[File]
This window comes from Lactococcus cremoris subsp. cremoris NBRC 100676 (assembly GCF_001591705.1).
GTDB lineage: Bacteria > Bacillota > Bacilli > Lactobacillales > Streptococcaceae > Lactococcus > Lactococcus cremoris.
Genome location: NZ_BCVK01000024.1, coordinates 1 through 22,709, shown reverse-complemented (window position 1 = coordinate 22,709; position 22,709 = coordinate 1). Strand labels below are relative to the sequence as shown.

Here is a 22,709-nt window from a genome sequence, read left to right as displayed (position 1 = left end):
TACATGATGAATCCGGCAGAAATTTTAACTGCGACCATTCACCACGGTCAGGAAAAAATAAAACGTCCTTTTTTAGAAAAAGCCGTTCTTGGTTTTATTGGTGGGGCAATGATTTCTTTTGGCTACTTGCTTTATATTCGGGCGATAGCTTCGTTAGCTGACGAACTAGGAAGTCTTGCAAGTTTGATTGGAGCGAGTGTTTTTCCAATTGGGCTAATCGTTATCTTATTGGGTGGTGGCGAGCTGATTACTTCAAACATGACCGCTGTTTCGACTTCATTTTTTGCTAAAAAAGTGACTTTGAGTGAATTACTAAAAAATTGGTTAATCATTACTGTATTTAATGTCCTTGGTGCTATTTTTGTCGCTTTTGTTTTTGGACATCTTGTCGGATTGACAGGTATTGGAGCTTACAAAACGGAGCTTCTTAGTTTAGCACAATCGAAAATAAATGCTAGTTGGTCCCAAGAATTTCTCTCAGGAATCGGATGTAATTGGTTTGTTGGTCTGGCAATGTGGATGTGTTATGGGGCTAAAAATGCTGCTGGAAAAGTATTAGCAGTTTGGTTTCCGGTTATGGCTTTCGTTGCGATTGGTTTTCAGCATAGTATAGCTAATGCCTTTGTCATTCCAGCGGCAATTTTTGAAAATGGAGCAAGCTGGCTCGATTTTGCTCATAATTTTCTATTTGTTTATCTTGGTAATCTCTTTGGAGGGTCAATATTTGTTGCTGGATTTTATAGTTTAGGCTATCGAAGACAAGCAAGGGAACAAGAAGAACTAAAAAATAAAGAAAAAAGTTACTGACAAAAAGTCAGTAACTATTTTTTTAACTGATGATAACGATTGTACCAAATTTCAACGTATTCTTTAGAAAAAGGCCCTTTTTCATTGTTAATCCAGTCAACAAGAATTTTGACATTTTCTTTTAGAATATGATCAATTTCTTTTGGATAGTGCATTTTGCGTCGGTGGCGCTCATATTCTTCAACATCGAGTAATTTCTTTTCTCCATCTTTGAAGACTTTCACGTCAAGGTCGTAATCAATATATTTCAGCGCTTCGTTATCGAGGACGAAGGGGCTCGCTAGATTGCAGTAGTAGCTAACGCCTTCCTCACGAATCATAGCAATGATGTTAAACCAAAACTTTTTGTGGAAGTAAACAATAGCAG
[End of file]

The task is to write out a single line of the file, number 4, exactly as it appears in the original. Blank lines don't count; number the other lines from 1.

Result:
Here is a 22,709-nt window from a genome sequence, read left to right as displayed (position 1 = left end):